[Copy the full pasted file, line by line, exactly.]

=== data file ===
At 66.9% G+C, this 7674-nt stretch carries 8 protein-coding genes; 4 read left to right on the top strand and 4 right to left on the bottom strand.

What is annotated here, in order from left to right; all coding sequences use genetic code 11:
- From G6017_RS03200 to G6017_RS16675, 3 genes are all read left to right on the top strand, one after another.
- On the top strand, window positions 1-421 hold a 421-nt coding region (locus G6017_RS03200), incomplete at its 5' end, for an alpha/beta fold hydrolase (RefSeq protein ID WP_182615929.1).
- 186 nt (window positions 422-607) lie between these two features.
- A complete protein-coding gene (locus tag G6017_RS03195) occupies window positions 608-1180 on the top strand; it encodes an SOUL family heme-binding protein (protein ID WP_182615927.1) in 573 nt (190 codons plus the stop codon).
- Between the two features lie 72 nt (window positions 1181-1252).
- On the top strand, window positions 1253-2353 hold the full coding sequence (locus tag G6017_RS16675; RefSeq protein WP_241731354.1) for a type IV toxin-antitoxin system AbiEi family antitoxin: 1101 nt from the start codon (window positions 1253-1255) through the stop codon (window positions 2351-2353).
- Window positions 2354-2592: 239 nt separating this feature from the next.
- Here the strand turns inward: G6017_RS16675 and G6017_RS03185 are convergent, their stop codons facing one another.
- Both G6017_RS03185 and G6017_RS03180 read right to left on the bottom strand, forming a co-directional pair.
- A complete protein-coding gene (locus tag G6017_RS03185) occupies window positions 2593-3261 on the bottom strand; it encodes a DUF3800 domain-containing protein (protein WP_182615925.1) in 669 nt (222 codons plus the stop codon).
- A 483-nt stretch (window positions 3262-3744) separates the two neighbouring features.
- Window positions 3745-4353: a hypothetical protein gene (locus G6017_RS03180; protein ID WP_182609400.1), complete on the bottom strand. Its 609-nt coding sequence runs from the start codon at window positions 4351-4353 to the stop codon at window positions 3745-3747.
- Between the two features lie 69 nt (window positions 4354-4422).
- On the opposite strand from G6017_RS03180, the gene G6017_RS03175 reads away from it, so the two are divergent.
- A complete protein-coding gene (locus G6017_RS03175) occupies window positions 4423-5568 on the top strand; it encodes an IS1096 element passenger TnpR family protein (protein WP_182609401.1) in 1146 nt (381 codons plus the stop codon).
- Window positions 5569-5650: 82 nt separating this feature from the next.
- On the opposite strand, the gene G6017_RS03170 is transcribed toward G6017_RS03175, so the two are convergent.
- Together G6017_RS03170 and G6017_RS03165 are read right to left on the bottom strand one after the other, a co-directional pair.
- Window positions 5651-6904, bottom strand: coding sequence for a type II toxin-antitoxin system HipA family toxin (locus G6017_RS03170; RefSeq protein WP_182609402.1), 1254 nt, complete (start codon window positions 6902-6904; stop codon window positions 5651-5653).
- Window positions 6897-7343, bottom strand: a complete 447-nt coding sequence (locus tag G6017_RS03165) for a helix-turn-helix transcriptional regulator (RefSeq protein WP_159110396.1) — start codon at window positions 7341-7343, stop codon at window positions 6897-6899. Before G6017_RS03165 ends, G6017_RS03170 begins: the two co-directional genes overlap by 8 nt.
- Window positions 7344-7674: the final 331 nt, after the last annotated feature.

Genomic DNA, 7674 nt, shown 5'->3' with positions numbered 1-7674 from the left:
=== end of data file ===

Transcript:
At 66.9% G+C, this 7674-nt stretch carries 8 protein-coding genes; 4 read left to right on the top strand and 4 right to left on the bottom strand.

What is annotated here, in order from left to right; all coding sequences use genetic code 11:
- From G6017_RS03200 to G6017_RS16675, 3 genes are all read left to right on the top strand, one after another.
- On the top strand, window positions 1-421 hold a 421-nt coding region (locus G6017_RS03200), incomplete at its 5' end, for an alpha/beta fold hydrolase (RefSeq protein ID WP_182615929.1).
- 186 nt (window positions 422-607) lie between these two features.
- A complete protein-coding gene (locus tag G6017_RS03195) occupies window positions 608-1180 on the top strand; it encodes an SOUL family heme-binding protein (protein ID WP_182615927.1) in 573 nt (190 codons plus the stop codon).
- Between the two features lie 72 nt (window positions 1181-1252).
- On the top strand, window positions 1253-2353 hold the full coding sequence (locus tag G6017_RS16675; RefSeq protein WP_241731354.1) for a type IV toxin-antitoxin system AbiEi family antitoxin: 1101 nt from the start codon (window positions 1253-1255) through the stop codon (window positions 2351-2353).
- Window positions 2354-2592: 239 nt separating this feature from the next.
- Here the strand turns inward: G6017_RS16675 and G6017_RS03185 are convergent, their stop codons facing one another.
- Both G6017_RS03185 and G6017_RS03180 read right to left on the bottom strand, forming a co-directional pair.
- A complete protein-coding gene (locus tag G6017_RS03185) occupies window positions 2593-3261 on the bottom strand; it encodes a DUF3800 domain-containing protein (protein WP_182615925.1) in 669 nt (222 codons plus the stop codon).
- A 483-nt stretch (window positions 3262-3744) separates the two neighbouring features.
- Window positions 3745-4353: a hypothetical protein gene (locus G6017_RS03180; protein ID WP_182609400.1), complete on the bottom strand. Its 609-nt coding sequence runs from the start codon at window positions 4351-4353 to the stop codon at window positions 3745-3747.
- Between the two features lie 69 nt (window positions 4354-4422).
- On the opposite strand from G6017_RS03180, the gene G6017_RS03175 reads away from it, so the two are divergent.
- A complete protein-coding gene (locus G6017_RS03175) occupies window positions 4423-5568 on the top strand; it encodes an IS1096 element passenger TnpR family protein (protein WP_182609401.1) in 1146 nt (381 codons plus the stop codon).
- Window positions 5569-5650: 82 nt separating this feature from the next.
- On the opposite strand, the gene G6017_RS03170 is transcribed toward G6017_RS03175, so the two are convergent.
- Together G6017_RS03170 and G6017_RS03165 are read right to left on the bottom strand one after the other, a co-directional pair.
- Window positions 5651-6904, bottom strand: coding sequence for a type II toxin-antitoxin system HipA family toxin (locus G6017_RS03170; RefSeq protein WP_182609402.1), 1254 nt, complete (start codon window positions 6902-6904; stop codon window positions 5651-5653).
- Window positions 6897-7343, bottom strand: a complete 447-nt coding sequence (locus tag G6017_RS03165) for a helix-turn-helix transcriptional regulator (RefSeq protein WP_159110396.1) — start codon at window positions 7341-7343, stop codon at window positions 6897-6899. Before G6017_RS03165 ends, G6017_RS03170 begins: the two co-directional genes overlap by 8 nt.
- Window positions 7344-7674: the final 331 nt, after the last annotated feature.

Genomic DNA, 7674 nt, shown 5'->3' with positions numbered 1-7674 from the left: